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Monitoring and Analysis of Sleep Patterns of People with Dementia

Wang, HY, Zheng, Huiru and Mulvenna, Maurice (2015) Monitoring and Analysis of Sleep Patterns of People with Dementia. In: International Psychogeriatric Association (IPA) International Annual Congress, Berlin. IPA. 4 pp. [Conference contribution]

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The quantity and quality of sleep has a direct impact on the quality of life for people with dementia and their carers. Many research questions remain to be explored: (1) How to monitor and assess the quantity and quality of sleep objectively and ubiquitously? (2) How does sleep pattern change over the course of various disease types? (3) What variables should be used to assess sleep patterns? (4) What feedback format can be used in telecare service? And (5) What support can be provided to ameliorate sleep disturbances suffered by people with dementia?The main interest to telecare service is to monitoring shifts in sleep patterns and to flag the unusual patterns, so as to observe the changes of clients’ health condition. In this study we examine three types of sleep information: quantity, quality, and rhythm. The bed sensor and the PIR sensors are triggered by the events in seconds. Events such as turning over in bed could trigger the bed sensor and the bedroom PIR sensor. To remove this type of short time trigger and extract the in-bed and out-of-bed events, various rules were applied. Visual feedback is one of the key issues in telecare systems, as telecare staff and the clients’ carers may be novice ICT users. A total of n=8 individual participants with dementia completed the 3 month final evaluation phase of the project with fully deployed systems. The different sleep patterns observed between the clients are consistent with the clinical observation that most people with dementia suffer sleep disturbance, have more sleep episodes and lower sleep quality. It is feasible to detect unusual sleep patterns and monitor the trend of the changes. This system could also be used to provide information for the prevention of the risks of other mental health issues that might be triggered by the sleep disorder.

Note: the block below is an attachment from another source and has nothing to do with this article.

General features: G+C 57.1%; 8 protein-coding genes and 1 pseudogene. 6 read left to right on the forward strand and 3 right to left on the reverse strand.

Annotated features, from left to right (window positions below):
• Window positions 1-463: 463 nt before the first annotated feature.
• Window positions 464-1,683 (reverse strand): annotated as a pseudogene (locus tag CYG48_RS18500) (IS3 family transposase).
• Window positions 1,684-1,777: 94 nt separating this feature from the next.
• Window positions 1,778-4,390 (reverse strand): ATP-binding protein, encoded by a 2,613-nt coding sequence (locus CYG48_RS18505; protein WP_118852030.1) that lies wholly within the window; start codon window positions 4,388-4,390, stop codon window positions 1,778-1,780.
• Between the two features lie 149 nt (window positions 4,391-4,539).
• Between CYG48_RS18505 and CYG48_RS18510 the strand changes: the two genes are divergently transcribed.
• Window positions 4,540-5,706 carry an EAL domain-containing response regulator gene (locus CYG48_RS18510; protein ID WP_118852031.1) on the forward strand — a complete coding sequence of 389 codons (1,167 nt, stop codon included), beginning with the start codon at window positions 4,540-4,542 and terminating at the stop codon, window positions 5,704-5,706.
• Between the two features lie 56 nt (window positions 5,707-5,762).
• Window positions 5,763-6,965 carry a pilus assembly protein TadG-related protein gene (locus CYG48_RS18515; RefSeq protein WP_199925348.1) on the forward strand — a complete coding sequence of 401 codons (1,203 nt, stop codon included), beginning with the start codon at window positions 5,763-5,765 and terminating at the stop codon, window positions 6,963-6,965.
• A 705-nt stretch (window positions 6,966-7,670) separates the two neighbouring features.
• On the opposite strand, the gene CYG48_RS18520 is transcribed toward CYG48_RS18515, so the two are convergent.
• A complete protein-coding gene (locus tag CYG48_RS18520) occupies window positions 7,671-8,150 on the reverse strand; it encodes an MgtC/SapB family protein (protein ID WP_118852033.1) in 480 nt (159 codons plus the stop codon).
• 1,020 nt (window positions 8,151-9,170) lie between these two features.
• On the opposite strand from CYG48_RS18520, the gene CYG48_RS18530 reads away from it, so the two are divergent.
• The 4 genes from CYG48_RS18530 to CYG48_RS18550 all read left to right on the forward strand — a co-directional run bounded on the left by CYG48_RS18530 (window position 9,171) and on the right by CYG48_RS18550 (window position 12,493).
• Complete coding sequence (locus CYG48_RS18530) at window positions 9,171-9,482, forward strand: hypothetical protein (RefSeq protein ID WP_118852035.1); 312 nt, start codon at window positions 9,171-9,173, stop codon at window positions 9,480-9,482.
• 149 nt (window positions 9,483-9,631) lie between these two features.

Item Type:Conference contribution (Paper)
Keywords:Assistive Technology, Dementia
Faculties and Schools:Faculty of Computing & Engineering
Faculty of Computing & Engineering > School of Computing and Mathematics
Research Institutes and Groups:Computer Science Research Institute > Smart Environments
Computer Science Research Institute
Computer Science Research Institute > Artificial Intelligence and Applications
ID Code:32596
Deposited By: Professor Maurice Mulvenna
Deposited On:19 Nov 2015 10:51
Last Modified:19 Nov 2015 10:51

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